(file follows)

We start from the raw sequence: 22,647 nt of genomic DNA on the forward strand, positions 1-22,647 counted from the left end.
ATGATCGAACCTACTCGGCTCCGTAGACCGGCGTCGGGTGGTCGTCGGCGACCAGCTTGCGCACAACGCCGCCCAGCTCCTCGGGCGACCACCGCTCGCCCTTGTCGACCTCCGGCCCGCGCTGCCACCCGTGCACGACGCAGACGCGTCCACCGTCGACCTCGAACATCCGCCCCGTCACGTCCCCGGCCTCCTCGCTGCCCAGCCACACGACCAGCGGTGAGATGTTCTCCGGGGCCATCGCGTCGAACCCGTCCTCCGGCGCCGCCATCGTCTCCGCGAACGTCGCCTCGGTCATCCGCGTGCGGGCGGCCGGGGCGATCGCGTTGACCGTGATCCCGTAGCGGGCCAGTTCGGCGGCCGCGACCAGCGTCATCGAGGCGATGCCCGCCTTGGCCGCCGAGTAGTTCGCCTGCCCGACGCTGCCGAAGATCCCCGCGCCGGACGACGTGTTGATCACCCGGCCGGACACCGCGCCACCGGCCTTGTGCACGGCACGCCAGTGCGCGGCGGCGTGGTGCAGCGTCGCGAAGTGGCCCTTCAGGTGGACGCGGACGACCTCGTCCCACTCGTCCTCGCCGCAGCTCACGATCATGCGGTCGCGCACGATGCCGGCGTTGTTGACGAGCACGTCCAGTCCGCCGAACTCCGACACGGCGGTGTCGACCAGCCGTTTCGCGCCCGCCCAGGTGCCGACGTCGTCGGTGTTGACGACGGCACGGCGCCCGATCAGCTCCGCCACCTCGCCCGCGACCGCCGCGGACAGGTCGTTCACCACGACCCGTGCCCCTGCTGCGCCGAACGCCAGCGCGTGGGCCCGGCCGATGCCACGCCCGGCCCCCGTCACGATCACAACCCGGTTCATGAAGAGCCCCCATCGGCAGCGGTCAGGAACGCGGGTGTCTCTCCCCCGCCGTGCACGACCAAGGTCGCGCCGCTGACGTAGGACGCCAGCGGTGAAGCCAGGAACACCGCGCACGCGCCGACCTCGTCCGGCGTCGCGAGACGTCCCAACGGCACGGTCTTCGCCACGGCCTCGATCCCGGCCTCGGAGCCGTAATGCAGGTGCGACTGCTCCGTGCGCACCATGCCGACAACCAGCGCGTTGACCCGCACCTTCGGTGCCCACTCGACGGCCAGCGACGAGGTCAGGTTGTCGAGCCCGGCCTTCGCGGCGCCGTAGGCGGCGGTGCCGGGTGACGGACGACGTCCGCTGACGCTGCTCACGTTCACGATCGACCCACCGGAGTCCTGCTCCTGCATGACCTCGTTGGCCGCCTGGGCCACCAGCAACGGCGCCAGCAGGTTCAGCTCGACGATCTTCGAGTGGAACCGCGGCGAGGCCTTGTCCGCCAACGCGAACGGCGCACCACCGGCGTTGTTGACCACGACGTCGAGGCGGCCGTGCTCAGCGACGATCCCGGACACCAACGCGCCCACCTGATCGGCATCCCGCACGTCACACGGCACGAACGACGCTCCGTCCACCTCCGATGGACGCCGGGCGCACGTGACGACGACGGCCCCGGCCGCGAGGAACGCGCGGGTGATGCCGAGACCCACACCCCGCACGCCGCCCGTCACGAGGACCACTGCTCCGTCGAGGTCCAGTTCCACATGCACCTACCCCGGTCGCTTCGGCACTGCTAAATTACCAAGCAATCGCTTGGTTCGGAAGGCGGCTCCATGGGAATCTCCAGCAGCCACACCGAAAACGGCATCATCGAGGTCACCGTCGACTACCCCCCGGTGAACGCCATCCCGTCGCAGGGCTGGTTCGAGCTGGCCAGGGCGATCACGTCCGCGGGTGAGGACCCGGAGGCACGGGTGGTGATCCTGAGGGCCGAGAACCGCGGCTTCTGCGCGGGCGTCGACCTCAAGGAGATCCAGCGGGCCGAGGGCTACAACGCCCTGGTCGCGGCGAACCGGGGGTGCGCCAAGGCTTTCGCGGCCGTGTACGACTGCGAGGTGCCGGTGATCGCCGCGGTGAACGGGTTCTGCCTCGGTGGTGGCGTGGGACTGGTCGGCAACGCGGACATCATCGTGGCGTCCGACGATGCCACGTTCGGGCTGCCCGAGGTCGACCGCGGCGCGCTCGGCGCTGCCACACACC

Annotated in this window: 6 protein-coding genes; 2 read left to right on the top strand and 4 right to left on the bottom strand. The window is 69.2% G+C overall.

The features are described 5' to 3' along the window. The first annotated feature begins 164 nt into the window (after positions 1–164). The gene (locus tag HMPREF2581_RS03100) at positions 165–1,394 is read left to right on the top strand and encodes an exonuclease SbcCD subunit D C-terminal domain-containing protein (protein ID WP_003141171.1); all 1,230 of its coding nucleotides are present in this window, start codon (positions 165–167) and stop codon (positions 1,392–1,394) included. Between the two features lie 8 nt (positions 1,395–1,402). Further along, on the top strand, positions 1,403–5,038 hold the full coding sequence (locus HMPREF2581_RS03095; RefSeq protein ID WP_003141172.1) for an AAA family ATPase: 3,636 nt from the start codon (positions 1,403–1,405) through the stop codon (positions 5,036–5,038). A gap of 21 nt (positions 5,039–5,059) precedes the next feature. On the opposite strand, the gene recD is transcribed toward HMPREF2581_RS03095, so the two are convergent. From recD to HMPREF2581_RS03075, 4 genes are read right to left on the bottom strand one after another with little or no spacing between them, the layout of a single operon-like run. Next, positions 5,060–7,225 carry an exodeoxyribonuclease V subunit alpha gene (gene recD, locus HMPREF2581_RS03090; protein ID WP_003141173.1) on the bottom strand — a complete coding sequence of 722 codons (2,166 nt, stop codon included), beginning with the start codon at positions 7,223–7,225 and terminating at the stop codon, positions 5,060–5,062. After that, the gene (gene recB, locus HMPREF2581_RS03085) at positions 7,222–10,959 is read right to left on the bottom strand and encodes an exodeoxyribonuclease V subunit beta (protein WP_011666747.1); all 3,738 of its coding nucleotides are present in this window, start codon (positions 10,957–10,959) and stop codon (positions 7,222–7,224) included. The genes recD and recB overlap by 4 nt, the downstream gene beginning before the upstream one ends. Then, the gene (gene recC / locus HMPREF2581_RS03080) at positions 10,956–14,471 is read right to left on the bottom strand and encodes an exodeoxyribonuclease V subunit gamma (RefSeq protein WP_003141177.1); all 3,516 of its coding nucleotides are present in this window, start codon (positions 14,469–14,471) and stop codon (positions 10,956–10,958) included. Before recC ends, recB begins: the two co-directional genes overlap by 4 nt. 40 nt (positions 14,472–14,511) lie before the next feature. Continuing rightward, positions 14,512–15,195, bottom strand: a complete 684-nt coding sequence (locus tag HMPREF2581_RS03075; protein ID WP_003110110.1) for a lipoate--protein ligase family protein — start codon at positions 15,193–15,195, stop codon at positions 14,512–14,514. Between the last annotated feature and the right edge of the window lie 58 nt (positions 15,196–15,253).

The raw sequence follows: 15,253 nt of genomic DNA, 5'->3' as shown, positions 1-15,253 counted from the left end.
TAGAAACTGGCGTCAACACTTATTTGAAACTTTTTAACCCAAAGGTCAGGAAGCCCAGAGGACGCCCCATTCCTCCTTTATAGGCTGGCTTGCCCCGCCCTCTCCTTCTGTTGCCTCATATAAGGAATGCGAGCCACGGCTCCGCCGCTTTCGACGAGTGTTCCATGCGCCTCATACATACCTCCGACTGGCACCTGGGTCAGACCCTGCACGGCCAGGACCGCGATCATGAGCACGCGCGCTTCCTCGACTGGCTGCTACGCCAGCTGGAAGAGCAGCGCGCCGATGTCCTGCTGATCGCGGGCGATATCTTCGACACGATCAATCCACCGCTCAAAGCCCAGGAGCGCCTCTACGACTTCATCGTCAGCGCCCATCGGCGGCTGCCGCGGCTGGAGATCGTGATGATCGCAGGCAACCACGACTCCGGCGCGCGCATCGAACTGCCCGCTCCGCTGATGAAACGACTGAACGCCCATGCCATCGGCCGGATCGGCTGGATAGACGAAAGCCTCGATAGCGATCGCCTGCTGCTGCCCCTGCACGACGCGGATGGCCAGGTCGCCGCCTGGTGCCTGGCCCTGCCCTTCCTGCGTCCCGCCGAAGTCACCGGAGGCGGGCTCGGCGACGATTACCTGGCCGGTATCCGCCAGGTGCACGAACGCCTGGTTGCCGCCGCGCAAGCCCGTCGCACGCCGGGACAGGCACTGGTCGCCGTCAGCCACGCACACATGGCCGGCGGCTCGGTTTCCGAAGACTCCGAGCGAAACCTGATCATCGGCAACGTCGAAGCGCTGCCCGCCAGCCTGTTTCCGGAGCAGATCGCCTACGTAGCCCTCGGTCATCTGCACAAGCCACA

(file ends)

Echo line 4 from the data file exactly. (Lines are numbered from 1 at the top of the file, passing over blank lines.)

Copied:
The features are described 5' to 3' along the window. The first annotated feature begins 164 nt into the window (after positions 1–164). The gene (locus tag HMPREF2581_RS03100) at positions 165–1,394 is read left to right on the top strand and encodes an exonuclease SbcCD subunit D C-terminal domain-containing protein (protein ID WP_003141171.1); all 1,230 of its coding nucleotides are present in this window, start codon (positions 165–167) and stop codon (positions 1,392–1,394) included. Between the two features lie 8 nt (positions 1,395–1,402). Further along, on the top strand, positions 1,403–5,038 hold the full coding sequence (locus HMPREF2581_RS03095; RefSeq protein ID WP_003141172.1) for an AAA family ATPase: 3,636 nt from the start codon (positions 1,403–1,405) through the stop codon (positions 5,036–5,038). A gap of 21 nt (positions 5,039–5,059) precedes the next feature. On the opposite strand, the gene recD is transcribed toward HMPREF2581_RS03095, so the two are convergent. From recD to HMPREF2581_RS03075, 4 genes are read right to left on the bottom strand one after another with little or no spacing between them, the layout of a single operon-like run. Next, positions 5,060–7,225 carry an exodeoxyribonuclease V subunit alpha gene (gene recD, locus HMPREF2581_RS03090; protein ID WP_003141173.1) on the bottom strand — a complete coding sequence of 722 codons (2,166 nt, stop codon included), beginning with the start codon at positions 7,223–7,225 and terminating at the stop codon, positions 5,060–5,062. After that, the gene (gene recB, locus HMPREF2581_RS03085) at positions 7,222–10,959 is read right to left on the bottom strand and encodes an exodeoxyribonuclease V subunit beta (protein WP_011666747.1); all 3,738 of its coding nucleotides are present in this window, start codon (positions 10,957–10,959) and stop codon (positions 7,222–7,224) included. The genes recD and recB overlap by 4 nt, the downstream gene beginning before the upstream one ends. Then, the gene (gene recC / locus HMPREF2581_RS03080) at positions 10,956–14,471 is read right to left on the bottom strand and encodes an exodeoxyribonuclease V subunit gamma (RefSeq protein WP_003141177.1); all 3,516 of its coding nucleotides are present in this window, start codon (positions 14,469–14,471) and stop codon (positions 10,956–10,958) included. Before recC ends, recB begins: the two co-directional genes overlap by 4 nt. 40 nt (positions 14,472–14,511) lie before the next feature. Continuing rightward, positions 14,512–15,195, bottom strand: a complete 684-nt coding sequence (locus tag HMPREF2581_RS03075; protein ID WP_003110110.1) for a lipoate--protein ligase family protein — start codon at positions 15,193–15,195, stop codon at positions 14,512–14,514. Between the last annotated feature and the right edge of the window lie 58 nt (positions 15,196–15,253).